In other words, for artist-teachers there is often little space in which to flow, become immersed, wonder, think deeply alone or with others, and engage with art and artmaking.

Given all of this, I have come to believe that to play as an artist-teacher is to resist standardization with fierce ontological traction-- meaning that when we play, we embody resistance to the challenges I named above.

Play is a powerful tool for our renewal-- a tool that has challenged me to try all kinds of new creative practices: handmade paper sculpture, letterpress printing, alternative photography, even performance art.

If you could choose one way to play, to be an explorer of something completely new to you-- what would it be?

Whatever comes to mind, I hope you might engage with it-- and that it brings you into renewal.

To close, I leave you with the words of one of the most inspiring scholars I have had the pleasure of learning from-- educational philosopher Maxine Greene (2001):

We see ourselves in partnership when we think of educational renewal, but our part has to do with mystery and possibility, with loving questions that are unanswerable, with probing depths that are no longer closed. Our contribution to reform may be a suggestion for catching more frequent glimpses of the half-moon, more frequent movements with flamenco dancers, more heart-stopping dialogue with those that find themselves on stage. It is immeasurable, but it may signify a necessary professional development; it may be named ‘possibility’. (p. 132)

- BH

 

Resources

Conway, C. M., Hibbard, S., Albert, D., & Hourigan, R. (2005). Professional development for arts teachers. Arts Education Policy Review, 107(1), 3-9.

Gates, L. (2010). Professional development through collaborative inquiry for an art education archipelago. Studies in Art Education, 52(1), 6-17.

Greene, M. (2001). Variations on a blue guitar: The Lincoln Center Institute lectures on aesthetic education. New York, NY: Teachers College Press.

Hourigan, R. (2011). Race to the top: Implications for professional development in arts education, Arts Education Policy Review, 112(2), 60-64.           

Jeffers, C. (1996). Professional development in art education today: A survey of Kansas art teachers, Studies in Art Education, 37(2), 101-114.

Lind, V. (2012). High quality professional development: An investigation of the supports for and barriers to professional development in arts education. International Journal of Education & the Arts, 8(2).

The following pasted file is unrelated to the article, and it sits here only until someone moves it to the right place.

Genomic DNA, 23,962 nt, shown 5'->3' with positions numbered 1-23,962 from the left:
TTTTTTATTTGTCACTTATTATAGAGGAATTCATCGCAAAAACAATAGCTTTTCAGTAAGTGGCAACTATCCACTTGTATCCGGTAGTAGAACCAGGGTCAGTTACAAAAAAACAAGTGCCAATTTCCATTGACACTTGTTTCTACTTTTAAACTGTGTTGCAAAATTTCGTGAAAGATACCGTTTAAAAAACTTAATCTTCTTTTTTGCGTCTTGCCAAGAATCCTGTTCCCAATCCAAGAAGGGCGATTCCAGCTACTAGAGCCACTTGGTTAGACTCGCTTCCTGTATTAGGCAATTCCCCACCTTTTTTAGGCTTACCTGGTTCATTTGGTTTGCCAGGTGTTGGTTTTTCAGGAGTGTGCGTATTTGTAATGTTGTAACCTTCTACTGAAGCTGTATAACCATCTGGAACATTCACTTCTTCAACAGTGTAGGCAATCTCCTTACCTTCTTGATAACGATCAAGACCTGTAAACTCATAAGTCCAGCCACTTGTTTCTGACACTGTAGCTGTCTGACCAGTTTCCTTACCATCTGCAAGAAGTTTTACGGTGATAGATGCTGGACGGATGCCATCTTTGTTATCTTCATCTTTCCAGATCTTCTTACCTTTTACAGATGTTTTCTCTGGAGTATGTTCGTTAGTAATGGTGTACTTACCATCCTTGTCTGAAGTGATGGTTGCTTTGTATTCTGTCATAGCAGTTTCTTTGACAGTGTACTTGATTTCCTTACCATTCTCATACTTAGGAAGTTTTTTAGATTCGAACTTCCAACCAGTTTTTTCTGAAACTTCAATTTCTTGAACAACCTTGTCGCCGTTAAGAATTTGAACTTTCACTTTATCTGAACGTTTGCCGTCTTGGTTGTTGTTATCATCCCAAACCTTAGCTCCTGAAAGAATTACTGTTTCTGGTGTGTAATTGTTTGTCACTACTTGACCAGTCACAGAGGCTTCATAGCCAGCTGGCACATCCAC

Macintyre Latta, M., & Kim, J. (2010). Narrative inquiry invites professional development: Educators claim the creative space of praxis. Journal of Educational Research, 103(2), 137-148.

Mantas, K., & Di Rezze, G. (2011). On becoming "wide-awake": Artful re-search and co-creative process as teacher development. International Journal of Education & The Arts, 12(SI 1.4).

Sabol, F. R. (2006). Professional development in art education: A study of needs, issues, and concerns of art educators. Reston, VA: The National Art Education Foundation.

Scheib, J. W. (2006). Policy implications for teacher retention: Meeting the needs of the dual identities of arts educators. Arts Education Policy Review, 107(6), 5-10.

Thompson, K. (1986). Teachers as Artists. Art Education, 39(6), 47-48.

Upitis, R. (2005). Experiences of artists and artist-teachers involved in teacher professional development programs. International Journal Of Education & The Arts, 6(8), 1-12.

Friday 01.25.19

Being Resourced in Our Renewal

By Brooke Hofsess

In this post, I share a profusion of resources because it is my belief that being resourced in our renewal includes constantly setting ourselves before new ideas, experiences, and perspectives. Here is a list of what I am taking in for renewal this month:

  • Michelle Obama’s incredibly moving memoir, Becoming.
  • A lively new take on a old theme to share with my daughter, The Book of Mistakes by Corinna Luyken.
  • The philosophy and large-scale papermaking of Hong Hong.
  • My recent residency here and an upcoming residency here.
  • The encaustic works and journals of Erin Keane.
  • This podcast with Mahzarin Banaji who studies implicit bias and how social change becomes possible.
  • Anything written (or spoken) by Robin Wall Kimmerer, after loving her book Braiding Sweetgrass.